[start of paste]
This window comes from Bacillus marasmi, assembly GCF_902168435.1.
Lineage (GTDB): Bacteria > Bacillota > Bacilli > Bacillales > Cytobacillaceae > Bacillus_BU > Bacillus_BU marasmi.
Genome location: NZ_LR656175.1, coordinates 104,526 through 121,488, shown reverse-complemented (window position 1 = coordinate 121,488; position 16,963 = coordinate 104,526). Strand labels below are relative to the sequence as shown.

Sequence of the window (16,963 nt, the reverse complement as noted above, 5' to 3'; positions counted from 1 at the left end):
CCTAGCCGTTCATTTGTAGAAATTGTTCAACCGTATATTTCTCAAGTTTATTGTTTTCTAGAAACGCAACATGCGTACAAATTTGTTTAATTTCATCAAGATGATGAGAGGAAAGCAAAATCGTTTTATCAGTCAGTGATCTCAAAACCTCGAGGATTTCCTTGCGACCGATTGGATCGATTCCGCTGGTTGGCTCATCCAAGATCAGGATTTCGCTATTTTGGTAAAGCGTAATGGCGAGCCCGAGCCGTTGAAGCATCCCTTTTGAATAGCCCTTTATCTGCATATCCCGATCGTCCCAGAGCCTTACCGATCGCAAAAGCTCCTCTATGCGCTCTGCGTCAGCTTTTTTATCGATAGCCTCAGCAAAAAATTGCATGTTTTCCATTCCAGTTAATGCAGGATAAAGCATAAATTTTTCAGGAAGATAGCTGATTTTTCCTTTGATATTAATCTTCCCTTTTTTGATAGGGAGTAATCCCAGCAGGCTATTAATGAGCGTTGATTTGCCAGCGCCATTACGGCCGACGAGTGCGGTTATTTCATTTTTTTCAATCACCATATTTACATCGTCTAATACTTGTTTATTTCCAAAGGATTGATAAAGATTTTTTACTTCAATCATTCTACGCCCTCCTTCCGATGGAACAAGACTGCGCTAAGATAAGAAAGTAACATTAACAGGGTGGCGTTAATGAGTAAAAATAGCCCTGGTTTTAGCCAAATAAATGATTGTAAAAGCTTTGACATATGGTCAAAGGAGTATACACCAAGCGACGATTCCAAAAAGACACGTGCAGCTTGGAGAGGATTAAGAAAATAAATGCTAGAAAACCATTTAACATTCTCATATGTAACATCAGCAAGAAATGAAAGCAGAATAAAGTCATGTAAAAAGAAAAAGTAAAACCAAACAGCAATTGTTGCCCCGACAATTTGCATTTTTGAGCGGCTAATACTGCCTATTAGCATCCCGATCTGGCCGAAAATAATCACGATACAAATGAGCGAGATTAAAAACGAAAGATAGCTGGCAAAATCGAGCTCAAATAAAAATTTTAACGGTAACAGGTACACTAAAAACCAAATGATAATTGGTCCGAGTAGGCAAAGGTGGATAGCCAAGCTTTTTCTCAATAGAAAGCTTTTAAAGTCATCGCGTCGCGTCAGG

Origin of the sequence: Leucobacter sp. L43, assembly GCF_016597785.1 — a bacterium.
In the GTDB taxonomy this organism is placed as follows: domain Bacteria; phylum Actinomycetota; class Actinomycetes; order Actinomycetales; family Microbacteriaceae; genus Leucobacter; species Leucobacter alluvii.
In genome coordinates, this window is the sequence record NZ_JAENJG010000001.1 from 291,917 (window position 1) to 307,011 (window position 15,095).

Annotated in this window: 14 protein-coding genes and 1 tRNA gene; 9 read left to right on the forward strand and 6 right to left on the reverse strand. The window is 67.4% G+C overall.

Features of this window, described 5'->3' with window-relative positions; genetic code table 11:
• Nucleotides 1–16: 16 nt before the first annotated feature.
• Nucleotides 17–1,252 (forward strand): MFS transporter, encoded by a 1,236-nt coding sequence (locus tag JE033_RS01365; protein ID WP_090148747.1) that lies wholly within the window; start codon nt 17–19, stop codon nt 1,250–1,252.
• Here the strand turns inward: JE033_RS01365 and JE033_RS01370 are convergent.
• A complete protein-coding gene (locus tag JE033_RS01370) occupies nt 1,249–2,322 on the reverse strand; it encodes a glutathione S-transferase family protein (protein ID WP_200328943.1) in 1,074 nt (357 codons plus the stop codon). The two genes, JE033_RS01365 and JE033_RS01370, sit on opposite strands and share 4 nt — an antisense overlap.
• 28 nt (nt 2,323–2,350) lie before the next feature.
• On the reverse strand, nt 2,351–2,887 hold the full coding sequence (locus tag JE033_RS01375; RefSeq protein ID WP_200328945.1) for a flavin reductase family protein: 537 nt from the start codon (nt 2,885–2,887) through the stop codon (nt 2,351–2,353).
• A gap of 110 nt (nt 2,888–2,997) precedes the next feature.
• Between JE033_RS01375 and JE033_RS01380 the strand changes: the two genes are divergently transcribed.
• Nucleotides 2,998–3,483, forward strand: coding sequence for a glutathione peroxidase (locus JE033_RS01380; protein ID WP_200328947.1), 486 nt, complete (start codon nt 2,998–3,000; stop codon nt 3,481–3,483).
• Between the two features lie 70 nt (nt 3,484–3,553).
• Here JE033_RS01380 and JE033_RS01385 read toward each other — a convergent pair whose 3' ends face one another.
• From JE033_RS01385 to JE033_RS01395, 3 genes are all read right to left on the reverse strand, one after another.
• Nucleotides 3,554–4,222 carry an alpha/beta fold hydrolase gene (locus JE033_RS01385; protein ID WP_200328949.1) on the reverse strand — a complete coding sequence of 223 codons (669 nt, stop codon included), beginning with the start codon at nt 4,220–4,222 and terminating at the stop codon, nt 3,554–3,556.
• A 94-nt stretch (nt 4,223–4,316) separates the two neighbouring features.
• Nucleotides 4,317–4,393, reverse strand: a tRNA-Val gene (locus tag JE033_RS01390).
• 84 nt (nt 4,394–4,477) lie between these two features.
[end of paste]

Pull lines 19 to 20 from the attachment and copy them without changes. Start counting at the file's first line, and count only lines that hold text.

• Nucleotides 2,998–3,483, forward strand: coding sequence for a glutathione peroxidase (locus JE033_RS01380; protein ID WP_200328947.1), 486 nt, complete (start codon nt 2,998–3,000; stop codon nt 3,481–3,483).
• Between the two features lie 70 nt (nt 3,484–3,553).